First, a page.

51118It may not bloom profusely, but cape honeysuckle, Tecoma capensis, blooms sporadically at random times throughout the year, and often while not much else is blooming. The bright reddish orange flowers contrast nicely against glossy evergreen foliage. Some blooms are slightly more reddish, while others are slightly more orangeish. A somewhat more compact cultivar blooms with light yellow flowers.

The long and limber stems of cape honeysuckle can not decide if they want to grow as vines or as shrubbery. They can be tied back and espaliered against a fence or trellis, or pruned and left to stand on their own. Large plants can get higher than the eaves. Overgrown thickets of stems can be cut down to the ground at the end of winter. They can regenerate and resume blooming before summer.

The narrow tubular flowers are about two inches long. They develop in terminal trusses, but only a few within a truss bloom at the same time. Shade inhibits bloom. Fertilizer seems to inhibit bloom by promoting vigorous vegetative growth. Fortunately, these vigorous shoots eventually bloom as vigorously as the grew. The four or five inch long leaves are pinnately compound, with five to seven small serrate leaflets.

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12 thoughts on “Cape Honeysuckle

  1. I have two of these in my backyard, and when they are in full bloom, they are absolutely amazing. At the moment, it’s Spring in South Australia where I live, they our bushes have only a few flowers, but they are full of birds and their nests. The local birds, White Plumed Honeyeaters, and New Holland Honeyeaters, both love getting themselves a sip of the nectar of those beautiful flowers.

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    1. Our native hummingbirds really dig them, as if they had always been a part of the local ecology. It is funny how wildlife adapts to exotic plants. Grevilleas and so many of the other Australian plants are very popular with hummingbirds, as if they were made for each other.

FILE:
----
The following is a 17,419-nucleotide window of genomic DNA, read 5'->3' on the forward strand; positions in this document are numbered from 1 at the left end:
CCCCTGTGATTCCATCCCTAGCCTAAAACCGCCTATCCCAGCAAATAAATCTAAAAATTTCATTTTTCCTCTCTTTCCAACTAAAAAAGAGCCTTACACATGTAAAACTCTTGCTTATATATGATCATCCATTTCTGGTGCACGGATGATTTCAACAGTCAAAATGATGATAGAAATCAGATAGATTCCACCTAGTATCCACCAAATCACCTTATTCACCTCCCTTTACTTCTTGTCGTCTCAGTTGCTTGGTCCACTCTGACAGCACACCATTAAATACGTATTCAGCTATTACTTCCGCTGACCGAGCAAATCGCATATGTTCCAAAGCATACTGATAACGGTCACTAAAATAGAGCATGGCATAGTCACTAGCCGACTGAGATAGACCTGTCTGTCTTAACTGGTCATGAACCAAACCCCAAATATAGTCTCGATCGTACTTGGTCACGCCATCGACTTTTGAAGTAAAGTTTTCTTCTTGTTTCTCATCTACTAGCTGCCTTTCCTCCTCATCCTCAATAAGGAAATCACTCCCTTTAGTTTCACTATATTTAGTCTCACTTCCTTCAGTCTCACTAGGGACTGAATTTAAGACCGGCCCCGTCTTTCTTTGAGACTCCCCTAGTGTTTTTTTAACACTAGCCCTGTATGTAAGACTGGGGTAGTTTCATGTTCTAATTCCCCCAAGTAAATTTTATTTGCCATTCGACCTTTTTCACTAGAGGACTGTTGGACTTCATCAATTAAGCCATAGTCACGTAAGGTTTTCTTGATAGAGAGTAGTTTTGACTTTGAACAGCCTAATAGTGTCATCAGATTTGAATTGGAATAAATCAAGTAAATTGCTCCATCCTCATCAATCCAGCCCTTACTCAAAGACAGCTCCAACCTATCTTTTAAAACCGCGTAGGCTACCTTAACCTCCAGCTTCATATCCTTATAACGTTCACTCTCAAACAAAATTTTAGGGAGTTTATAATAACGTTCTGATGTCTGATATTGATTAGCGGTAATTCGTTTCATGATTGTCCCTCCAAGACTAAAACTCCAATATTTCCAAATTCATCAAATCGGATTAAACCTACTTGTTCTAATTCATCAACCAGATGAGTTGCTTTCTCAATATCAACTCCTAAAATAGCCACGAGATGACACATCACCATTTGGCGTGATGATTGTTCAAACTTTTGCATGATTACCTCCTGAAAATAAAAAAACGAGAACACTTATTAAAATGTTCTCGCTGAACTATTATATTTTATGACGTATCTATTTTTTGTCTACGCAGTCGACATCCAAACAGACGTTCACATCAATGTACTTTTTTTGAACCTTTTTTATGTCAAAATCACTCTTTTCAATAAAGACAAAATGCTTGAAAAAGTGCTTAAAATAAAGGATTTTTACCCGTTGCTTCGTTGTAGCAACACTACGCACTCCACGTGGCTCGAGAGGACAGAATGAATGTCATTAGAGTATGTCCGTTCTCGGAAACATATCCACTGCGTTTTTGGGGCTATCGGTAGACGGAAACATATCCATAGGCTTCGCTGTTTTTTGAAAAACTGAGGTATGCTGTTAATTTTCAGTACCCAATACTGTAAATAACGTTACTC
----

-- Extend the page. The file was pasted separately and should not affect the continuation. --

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    1. Those are RAD! Until recently, they were not available in nurseries. The cultivar that is available now stays somewhat compact. Those that I remember from old homes in San Jose grow up into awkward trees that ultimately fall over onto something else for support. The modern cultivar looks just like the old ones, but is supposed to be much more manageable. In a way, I sort of like the big ones too, but I do not think I would want to take care of one.

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      1. I agree. Whenever I see an older one they are in desperate need of a hard prune or decked out in the seed pods. They’re a bit pestly here too. But hubby loves them and has slowly converted me 😊

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      2. I am curious to see if the modern compact cultivar becomes popular. I think it should. (So many of the modern cultivars that become trendy are not worth bothering with.)

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  2. This is one plant I got to thrive in pots — big pots, as a matter of fact. Here, because of differences in our seasons, the bloom schedule was somewhat different. The routine always was a hard pruning in February, blooms by April, prolific flowering until about July, when the heat becomes too intense, and then blooms again in fall once the temperatures have fallen. Depending on how things go, they can bloom here until mid-November or so.

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    1. That is what I like to hear. Not many want to prune it (or other plants) like they should be pruned. There is one at work that got frosted last winter. Someone cut it back to about two or three feet tall, and just left all the nasty dead twigs. Those twigs were not going anywhere. I cut it back to the stump, and it recovered just fine, but without the thicket of twigs. This sort of thing is not normally conducive to confinement in pots. It just gets too bit. However, pruning it back annually constantly stimulates vigorous new grown, while preventing it from getting too big for its limited volume of medium.

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    1. It grows back here because we do not get hard frost. Even if it does not get frosted, it responds well to getting pruned back severely at the end of winter. Not many get cut back like that. It does not survive frost in colder climates.

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